Coordinates: 30°19′43″N 35°26′31″E / 30.32861°N 35.44194°E / 30.32861; 35.44194
This article is about a World Heritage Site
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Tourists in front of Al Khazneh (The Treasury) at Petra
LocationMa'an Governorate, Jordan
Coordinates30°19′43″N 35°26′31″E / 30.32861°N 35.44194°E / 30.32861; 35.44194
Area264 square kilometres (102 sq mi)[1]
Elevation810 m (2,657 ft)
Builtpossibly as early as 5th century BC [2]
Visitors918,000 (in 2010)
Governing bodyPetra Region Authority
Petra is located in Jordan
Location of Petra
Raqmu in Jordan
CriteriaCultural: i, iii, iv
Inscription1985 (9th Session)

Petra is a historical and archaeological city in southern Jordan.

It is in a basin among the mountains that run from the Dead Sea to the Gulf of Aqaba.[3]

History[change | change source]

Petra is believed to have been settled as early as 9,000 BC. It became the capital city of the Nabataean Kingdom. The Nabataeans were nomadic Arabs who used Petra because it was near the spice trade routes.[4]

The Nabataean Kingdom became a client state of the Roman Empire in the first century BC. In 106 AD they lost their independence. Petra's importance declined as sea trade routes developed. Also, an earthquake in 363 AD destroyed many structures.

The Byzantine Era led to the construction of several Christian churches, but the city continued to decline. By the early Islamic era only a handful of nomads lived in Petra. It stayed unknown to the world until it was rediscovered in 1812 by Johann Ludwig Burckhardt.[5][6]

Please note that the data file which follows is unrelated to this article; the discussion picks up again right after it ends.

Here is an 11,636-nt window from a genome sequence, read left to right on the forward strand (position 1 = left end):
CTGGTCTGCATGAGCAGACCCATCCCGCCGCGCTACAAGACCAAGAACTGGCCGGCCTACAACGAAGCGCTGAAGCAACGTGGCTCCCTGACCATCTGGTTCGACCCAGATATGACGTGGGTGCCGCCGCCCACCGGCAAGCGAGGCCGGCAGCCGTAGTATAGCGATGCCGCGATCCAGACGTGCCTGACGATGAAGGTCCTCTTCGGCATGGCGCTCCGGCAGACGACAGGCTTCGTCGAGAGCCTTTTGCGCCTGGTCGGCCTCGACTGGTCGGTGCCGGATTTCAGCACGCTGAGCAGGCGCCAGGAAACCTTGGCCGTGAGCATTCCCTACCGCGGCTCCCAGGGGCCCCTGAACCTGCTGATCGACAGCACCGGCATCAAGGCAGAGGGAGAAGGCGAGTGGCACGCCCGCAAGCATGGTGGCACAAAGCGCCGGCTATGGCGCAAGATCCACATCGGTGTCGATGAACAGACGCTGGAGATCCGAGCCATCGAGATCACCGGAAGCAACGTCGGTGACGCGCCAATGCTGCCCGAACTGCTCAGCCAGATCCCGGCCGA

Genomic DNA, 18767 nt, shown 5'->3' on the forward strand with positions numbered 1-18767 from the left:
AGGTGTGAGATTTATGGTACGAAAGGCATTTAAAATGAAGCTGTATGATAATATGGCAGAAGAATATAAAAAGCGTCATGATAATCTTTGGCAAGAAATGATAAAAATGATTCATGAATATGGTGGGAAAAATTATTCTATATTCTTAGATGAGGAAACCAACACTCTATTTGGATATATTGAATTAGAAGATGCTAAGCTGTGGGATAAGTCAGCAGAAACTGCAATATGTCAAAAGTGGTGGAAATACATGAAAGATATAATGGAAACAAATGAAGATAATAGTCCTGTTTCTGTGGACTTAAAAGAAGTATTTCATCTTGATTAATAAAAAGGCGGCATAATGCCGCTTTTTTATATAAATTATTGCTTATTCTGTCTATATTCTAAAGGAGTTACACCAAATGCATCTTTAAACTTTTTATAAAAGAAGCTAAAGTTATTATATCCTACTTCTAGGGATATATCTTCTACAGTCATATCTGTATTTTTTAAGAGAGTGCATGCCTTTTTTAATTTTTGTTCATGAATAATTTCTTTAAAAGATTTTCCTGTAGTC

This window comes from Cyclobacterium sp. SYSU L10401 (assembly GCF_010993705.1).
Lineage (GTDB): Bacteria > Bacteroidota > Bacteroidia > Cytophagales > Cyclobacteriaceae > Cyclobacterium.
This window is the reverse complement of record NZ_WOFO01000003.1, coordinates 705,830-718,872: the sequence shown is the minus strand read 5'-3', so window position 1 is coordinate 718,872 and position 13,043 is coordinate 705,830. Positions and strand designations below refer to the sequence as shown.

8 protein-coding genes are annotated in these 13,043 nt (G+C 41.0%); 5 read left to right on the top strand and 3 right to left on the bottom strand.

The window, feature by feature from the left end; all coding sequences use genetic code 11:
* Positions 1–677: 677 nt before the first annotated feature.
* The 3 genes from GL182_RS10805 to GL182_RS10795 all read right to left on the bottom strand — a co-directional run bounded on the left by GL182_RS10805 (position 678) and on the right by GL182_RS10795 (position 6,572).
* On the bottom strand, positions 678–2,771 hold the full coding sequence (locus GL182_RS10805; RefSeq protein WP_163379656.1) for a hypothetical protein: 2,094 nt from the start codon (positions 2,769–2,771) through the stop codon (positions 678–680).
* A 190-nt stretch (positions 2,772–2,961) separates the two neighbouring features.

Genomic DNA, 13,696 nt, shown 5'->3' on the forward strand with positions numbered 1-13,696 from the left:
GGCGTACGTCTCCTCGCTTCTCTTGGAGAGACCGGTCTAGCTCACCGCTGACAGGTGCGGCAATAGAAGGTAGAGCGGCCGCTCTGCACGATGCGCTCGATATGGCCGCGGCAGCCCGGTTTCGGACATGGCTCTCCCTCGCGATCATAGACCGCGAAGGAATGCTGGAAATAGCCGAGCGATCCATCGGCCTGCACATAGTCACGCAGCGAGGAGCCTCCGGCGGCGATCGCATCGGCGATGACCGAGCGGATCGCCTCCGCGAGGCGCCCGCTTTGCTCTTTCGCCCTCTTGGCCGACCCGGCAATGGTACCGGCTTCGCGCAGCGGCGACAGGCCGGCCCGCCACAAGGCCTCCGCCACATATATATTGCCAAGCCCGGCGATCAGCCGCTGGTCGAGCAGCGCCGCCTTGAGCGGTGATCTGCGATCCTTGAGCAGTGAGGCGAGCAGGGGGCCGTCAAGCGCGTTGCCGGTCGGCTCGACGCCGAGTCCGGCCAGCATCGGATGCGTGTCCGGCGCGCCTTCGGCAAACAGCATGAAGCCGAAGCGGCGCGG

UNESCO Status[change | change source]

Petra is one of the seven new wonders of the world. Petra has been a UNESCO World Heritage Site since 1985. UNESCO has described it as "one of the most precious cultural properties of man's cultural heritage".[7]

Petra is Jordan's most-visited tourist attraction. Tourist numbers peaked to half a million in the first quarter of 2019.[8]

Lower Petra.
This may have been the place where Mohammed lived his youth and had his first revelations.
As the first Muslim mosques and cemeteries show, it was also the first Qibla of Muslims

References[change | change source]

  1. "Management of Petra". Petra National Trust. Archived from the original on 19 April 2015. Retrieved 14 April 2015.
  2. Browning, Iain (1973, 1982), Petra, Chatto & Windus, London, p. 15, ISBN 0-7011-2622-1
  3. Glueck, Nelson 1959. Rivers in the desert: a history of the Negev. New York: Farrar, Straus & Cudahy/London: Weidenfeld & Nicolson
  4. Seeger, Josh; Gus W. van Beek (1996). Retrieving the past: essays on archaeological research and methodology. Eisenbrauns. p. 56. ISBN 978-1575060125.
  5. Glueck, Grace (17 October 2003). "ART REVIEW; Rose-Red City Carved From the Rock" – via
  6. McKenzie, Judith (1990). The Architecture of Petra. (Oxford University Press)
  7. "UNESCO advisory body evaluation" (PDF). Retrieved 2011-12-05.
  8. "Petra visitors continue to increase in first quarter of 2019". Jordan Times. 2019-04-01. Retrieved 2020-05-26.